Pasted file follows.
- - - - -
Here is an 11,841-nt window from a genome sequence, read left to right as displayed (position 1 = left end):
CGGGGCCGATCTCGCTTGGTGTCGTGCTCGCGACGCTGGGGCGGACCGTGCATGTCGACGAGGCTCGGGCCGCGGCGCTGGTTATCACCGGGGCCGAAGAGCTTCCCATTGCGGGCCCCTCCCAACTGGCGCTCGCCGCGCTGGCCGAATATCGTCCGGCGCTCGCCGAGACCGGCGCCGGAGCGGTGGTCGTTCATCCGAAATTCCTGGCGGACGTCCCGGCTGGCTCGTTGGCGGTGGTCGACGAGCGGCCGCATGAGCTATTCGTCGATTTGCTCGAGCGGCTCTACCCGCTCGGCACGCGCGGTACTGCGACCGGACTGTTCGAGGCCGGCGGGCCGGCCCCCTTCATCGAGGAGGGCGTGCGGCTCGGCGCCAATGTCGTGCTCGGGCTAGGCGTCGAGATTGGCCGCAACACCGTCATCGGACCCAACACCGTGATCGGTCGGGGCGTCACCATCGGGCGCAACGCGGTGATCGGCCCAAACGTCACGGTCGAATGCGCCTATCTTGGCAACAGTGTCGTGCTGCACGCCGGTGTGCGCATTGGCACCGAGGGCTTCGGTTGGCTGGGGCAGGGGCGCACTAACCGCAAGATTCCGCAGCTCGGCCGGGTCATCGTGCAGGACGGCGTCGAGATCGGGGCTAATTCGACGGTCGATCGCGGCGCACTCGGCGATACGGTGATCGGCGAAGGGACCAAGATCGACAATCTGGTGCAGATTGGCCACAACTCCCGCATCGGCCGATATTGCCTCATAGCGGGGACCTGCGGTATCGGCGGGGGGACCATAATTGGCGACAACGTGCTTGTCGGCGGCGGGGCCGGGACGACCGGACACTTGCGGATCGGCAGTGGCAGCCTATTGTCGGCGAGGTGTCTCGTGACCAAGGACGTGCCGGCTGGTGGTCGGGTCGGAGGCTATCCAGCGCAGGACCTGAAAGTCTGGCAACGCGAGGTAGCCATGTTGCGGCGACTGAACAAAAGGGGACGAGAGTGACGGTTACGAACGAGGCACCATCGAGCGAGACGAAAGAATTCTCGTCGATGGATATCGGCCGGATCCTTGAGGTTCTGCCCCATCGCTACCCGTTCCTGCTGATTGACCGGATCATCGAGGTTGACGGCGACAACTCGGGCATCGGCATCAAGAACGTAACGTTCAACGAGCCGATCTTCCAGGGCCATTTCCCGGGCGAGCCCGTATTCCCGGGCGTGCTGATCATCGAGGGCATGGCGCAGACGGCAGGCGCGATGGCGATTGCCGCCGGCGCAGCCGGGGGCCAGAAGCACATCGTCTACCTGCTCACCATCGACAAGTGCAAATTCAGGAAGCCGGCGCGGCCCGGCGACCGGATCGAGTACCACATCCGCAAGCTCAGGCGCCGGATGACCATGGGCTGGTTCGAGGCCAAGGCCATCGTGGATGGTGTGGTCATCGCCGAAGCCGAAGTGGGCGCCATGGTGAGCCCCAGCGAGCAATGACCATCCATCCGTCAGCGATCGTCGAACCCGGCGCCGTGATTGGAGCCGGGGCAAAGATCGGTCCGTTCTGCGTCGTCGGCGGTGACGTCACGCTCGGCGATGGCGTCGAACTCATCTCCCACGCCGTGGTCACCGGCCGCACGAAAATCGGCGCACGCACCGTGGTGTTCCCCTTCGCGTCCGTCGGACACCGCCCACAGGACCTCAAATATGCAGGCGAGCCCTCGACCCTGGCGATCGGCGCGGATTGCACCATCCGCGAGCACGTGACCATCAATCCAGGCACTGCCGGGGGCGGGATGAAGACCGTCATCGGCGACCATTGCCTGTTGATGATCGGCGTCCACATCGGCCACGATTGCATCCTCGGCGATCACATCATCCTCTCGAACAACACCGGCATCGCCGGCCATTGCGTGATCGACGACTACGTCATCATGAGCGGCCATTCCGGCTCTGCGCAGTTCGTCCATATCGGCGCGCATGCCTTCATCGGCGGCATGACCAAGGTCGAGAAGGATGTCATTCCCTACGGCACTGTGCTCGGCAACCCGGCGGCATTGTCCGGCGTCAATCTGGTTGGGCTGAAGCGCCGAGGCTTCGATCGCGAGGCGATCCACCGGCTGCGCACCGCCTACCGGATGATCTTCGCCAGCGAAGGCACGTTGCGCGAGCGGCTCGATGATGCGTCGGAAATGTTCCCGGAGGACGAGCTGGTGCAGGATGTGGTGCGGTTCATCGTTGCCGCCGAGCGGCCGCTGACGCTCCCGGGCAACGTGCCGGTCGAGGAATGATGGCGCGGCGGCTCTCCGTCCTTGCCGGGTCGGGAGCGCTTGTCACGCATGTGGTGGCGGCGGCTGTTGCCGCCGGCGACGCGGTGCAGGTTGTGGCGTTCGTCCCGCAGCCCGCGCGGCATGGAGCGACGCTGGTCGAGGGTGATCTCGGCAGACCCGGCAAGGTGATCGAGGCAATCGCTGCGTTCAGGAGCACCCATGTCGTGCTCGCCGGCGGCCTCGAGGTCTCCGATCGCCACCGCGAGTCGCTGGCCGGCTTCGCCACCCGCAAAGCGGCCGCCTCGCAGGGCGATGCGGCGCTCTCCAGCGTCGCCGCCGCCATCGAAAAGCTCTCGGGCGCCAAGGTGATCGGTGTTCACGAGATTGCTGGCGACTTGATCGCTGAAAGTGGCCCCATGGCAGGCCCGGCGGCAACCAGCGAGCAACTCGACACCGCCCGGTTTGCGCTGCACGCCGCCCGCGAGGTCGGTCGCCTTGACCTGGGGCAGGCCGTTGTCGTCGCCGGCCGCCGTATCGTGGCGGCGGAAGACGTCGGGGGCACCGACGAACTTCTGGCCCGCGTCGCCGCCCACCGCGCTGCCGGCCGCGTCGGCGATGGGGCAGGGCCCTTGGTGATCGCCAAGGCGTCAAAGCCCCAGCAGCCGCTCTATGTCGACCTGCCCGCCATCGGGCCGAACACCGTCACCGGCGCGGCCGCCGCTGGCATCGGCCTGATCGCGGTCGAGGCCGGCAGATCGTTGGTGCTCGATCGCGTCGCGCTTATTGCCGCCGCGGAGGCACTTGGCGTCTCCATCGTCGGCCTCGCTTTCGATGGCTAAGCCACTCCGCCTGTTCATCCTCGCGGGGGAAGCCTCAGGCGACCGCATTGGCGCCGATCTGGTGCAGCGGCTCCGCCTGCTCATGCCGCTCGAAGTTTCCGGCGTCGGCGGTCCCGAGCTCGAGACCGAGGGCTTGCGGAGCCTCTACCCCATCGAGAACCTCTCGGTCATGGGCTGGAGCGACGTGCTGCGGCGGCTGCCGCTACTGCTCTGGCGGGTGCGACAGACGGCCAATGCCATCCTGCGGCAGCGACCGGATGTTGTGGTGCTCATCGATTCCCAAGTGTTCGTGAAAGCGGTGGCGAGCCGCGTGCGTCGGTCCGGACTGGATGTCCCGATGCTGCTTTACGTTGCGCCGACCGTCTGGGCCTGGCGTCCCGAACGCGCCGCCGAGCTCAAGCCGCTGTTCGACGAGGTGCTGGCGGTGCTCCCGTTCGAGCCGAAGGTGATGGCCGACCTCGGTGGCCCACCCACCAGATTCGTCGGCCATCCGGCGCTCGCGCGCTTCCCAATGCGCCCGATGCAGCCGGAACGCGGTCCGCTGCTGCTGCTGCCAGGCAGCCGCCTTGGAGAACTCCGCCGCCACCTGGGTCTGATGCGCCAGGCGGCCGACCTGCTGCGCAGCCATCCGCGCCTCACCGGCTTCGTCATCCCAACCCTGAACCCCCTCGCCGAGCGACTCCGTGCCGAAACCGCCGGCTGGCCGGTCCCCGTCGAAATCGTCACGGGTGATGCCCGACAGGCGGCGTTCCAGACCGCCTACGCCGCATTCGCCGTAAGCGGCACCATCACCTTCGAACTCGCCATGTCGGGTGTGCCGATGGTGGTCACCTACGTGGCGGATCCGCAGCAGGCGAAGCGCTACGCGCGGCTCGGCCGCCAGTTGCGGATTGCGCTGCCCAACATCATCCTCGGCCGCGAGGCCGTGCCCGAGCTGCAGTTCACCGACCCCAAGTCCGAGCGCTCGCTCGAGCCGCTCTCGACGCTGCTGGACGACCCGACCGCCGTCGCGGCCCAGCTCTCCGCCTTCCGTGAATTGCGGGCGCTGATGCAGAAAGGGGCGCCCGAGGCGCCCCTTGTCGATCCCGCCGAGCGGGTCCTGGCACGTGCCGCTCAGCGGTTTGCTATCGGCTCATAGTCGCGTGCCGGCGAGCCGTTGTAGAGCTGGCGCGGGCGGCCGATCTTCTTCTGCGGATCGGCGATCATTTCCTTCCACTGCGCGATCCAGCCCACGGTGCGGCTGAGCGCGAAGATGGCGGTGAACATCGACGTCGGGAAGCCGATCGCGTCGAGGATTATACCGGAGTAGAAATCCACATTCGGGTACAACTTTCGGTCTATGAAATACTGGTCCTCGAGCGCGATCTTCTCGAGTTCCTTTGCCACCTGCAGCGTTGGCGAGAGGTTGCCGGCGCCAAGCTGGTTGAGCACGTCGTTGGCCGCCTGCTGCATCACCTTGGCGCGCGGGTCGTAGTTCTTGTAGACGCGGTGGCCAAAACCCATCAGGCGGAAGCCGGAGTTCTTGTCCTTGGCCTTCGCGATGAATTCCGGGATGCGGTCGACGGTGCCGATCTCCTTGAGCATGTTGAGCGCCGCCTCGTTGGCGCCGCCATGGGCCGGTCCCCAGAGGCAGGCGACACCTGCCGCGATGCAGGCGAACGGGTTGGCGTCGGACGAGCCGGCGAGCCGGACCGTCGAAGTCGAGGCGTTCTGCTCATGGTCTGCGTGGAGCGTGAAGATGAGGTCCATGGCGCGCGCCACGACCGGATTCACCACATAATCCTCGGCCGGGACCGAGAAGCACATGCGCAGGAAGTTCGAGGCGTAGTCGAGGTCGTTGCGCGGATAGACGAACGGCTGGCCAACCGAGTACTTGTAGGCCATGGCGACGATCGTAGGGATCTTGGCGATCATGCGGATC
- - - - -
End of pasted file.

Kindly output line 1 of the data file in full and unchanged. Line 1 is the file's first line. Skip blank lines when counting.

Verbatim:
Here is an 11,841-nt window from a genome sequence, read left to right as displayed (position 1 = left end):